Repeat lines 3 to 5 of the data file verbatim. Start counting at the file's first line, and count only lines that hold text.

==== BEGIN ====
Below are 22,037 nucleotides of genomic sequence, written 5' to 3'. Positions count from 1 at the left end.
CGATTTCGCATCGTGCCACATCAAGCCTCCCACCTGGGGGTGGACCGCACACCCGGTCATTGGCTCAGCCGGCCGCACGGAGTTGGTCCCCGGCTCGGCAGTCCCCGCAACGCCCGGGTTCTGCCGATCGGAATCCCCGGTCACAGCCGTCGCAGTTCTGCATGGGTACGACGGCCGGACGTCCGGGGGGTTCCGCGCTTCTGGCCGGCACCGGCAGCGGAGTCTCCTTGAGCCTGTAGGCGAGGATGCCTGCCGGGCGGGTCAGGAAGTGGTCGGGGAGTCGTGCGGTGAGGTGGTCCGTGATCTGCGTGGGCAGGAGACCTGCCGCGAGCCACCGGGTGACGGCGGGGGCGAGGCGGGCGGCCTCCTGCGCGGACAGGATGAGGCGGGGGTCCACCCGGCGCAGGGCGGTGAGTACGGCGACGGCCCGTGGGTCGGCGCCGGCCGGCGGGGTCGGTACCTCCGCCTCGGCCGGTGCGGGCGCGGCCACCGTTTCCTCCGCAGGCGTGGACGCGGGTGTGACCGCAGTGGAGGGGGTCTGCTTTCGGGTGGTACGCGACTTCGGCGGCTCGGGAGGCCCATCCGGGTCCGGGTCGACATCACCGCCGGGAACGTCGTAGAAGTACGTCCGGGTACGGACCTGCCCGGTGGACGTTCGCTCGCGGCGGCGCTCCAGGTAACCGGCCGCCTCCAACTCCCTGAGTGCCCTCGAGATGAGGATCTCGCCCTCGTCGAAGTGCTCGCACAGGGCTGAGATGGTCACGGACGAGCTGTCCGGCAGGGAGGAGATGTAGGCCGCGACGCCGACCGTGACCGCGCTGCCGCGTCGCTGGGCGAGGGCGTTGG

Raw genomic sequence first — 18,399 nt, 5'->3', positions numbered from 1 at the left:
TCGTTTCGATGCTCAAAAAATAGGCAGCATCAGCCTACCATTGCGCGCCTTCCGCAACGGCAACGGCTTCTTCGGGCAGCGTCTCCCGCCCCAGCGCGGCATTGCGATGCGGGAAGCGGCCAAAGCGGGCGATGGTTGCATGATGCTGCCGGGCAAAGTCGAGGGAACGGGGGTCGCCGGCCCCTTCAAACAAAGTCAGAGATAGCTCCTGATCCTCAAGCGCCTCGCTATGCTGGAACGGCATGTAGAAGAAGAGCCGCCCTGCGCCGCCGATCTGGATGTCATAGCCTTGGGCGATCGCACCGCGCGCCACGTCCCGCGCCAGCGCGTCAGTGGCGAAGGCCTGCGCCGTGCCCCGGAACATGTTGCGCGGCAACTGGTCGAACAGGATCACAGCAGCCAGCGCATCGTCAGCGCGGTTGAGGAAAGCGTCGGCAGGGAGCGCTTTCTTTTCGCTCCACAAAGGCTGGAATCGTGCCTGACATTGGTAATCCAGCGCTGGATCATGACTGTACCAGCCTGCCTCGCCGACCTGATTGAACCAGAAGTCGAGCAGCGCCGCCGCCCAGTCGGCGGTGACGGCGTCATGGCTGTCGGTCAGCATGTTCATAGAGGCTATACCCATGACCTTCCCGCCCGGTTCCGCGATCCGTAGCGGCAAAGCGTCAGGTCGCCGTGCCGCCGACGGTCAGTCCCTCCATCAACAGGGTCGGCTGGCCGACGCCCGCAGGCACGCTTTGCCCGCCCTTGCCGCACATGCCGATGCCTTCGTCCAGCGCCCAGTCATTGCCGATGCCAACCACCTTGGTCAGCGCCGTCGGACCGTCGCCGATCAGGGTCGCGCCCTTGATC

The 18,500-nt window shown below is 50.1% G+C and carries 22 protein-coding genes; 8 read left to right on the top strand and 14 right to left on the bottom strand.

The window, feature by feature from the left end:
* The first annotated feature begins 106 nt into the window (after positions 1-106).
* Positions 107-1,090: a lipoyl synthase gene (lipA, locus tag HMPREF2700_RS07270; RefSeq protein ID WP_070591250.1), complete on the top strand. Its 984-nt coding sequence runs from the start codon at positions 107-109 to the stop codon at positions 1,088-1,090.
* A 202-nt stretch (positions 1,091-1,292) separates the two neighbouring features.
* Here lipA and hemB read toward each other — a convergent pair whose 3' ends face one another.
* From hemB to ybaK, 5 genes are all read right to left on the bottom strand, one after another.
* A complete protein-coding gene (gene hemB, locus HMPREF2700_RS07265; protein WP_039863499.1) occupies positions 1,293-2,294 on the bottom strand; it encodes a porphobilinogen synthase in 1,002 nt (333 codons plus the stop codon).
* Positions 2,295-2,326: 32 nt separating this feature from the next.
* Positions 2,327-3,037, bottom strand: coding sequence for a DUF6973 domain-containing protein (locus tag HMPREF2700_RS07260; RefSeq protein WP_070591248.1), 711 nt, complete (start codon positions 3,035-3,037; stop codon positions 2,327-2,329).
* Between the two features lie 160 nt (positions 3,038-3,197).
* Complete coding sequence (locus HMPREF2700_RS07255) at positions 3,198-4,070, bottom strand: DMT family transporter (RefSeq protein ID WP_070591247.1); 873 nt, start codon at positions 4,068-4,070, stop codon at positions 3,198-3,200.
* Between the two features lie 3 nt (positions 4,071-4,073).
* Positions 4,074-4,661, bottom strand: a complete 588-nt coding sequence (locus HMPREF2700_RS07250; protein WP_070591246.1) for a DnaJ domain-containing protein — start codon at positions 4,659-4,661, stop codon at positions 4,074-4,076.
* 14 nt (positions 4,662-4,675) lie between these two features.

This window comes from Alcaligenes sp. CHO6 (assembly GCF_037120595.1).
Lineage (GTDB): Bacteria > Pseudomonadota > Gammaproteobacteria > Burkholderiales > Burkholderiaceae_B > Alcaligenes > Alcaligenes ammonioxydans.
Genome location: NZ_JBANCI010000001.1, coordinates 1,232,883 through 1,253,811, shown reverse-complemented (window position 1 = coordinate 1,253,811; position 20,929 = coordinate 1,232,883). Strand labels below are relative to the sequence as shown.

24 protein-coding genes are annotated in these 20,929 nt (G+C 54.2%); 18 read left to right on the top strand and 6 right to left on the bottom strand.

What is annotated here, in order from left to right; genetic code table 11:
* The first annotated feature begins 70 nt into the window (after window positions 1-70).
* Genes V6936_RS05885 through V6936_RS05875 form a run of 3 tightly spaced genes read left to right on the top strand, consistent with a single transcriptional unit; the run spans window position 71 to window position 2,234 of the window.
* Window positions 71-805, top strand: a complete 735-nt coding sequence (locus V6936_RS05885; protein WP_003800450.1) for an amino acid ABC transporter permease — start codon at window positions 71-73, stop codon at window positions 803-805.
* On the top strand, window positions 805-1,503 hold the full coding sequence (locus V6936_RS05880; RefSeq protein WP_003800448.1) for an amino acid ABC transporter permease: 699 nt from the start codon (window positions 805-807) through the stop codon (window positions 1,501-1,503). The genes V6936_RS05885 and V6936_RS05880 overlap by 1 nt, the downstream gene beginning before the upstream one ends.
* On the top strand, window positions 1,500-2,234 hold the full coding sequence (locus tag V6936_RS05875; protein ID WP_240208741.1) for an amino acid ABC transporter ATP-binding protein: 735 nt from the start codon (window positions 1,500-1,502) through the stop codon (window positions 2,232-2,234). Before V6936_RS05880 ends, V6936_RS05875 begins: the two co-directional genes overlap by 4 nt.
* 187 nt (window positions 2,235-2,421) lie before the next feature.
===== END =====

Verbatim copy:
Raw genomic sequence first — 18,399 nt, 5'->3', positions numbered from 1 at the left:
TCGTTTCGATGCTCAAAAAATAGGCAGCATCAGCCTACCATTGCGCGCCTTCCGCAACGGCAACGGCTTCTTCGGGCAGCGTCTCCCGCCCCAGCGCGGCATTGCGATGCGGGAAGCGGCCAAAGCGGGCGATGGTTGCATGATGCTGCCGGGCAAAGTCGAGGGAACGGGGGTCGCCGGCCCCTTCAAACAAAGTCAGAGATAGCTCCTGATCCTCAAGCGCCTCGCTATGCTGGAACGGCATGTAGAAGAAGAGCCGCCCTGCGCCGCCGATCTGGATGTCATAGCCTTGGGCGATCGCACCGCGCGCCACGTCCCGCGCCAGCGCGTCAGTGGCGAAGGCCTGCGCCGTGCCCCGGAACATGTTGCGCGGCAACTGGTCGAACAGGATCACAGCAGCCAGCGCATCGTCAGCGCGGTTGAGGAAAGCGTCGGCAGGGAGCGCTTTCTTTTCGCTCCACAAAGGCTGGAATCGTGCCTGACATTGGTAATCCAGCGCTGGATCATGACTGTACCAGCCTGCCTCGCCGACCTGATTGAACCAGAAGTCGAGCAGCGCCGCCGCCCAGTCGGCGGTGACGGCGTCATGGCTGTCGGTCAGCATGTTCATAGAGGCTATACCCATGACCTTCCCGCCCGGTTCCGCGATCCGTAGCGGCAAAGCGTCAGGTCGCCGTGCCGCCGACGGTCAGTCCCTCCATCAACAGGGTCGGCTGGCCGACGCCCGCAGGCACGCTTTGCCCGCCCTTGCCGCACATGCCGATGCCTTCGTCCAGCGCCCAGTCATTGCCGATGCCAACCACCTTGGTCAGCGCCGTCGGACCGTCGCCGATCAGGGTCGCGCCCTTGATC

The 18,500-nt window shown below is 50.1% G+C and carries 22 protein-coding genes; 8 read left to right on the top strand and 14 right to left on the bottom strand.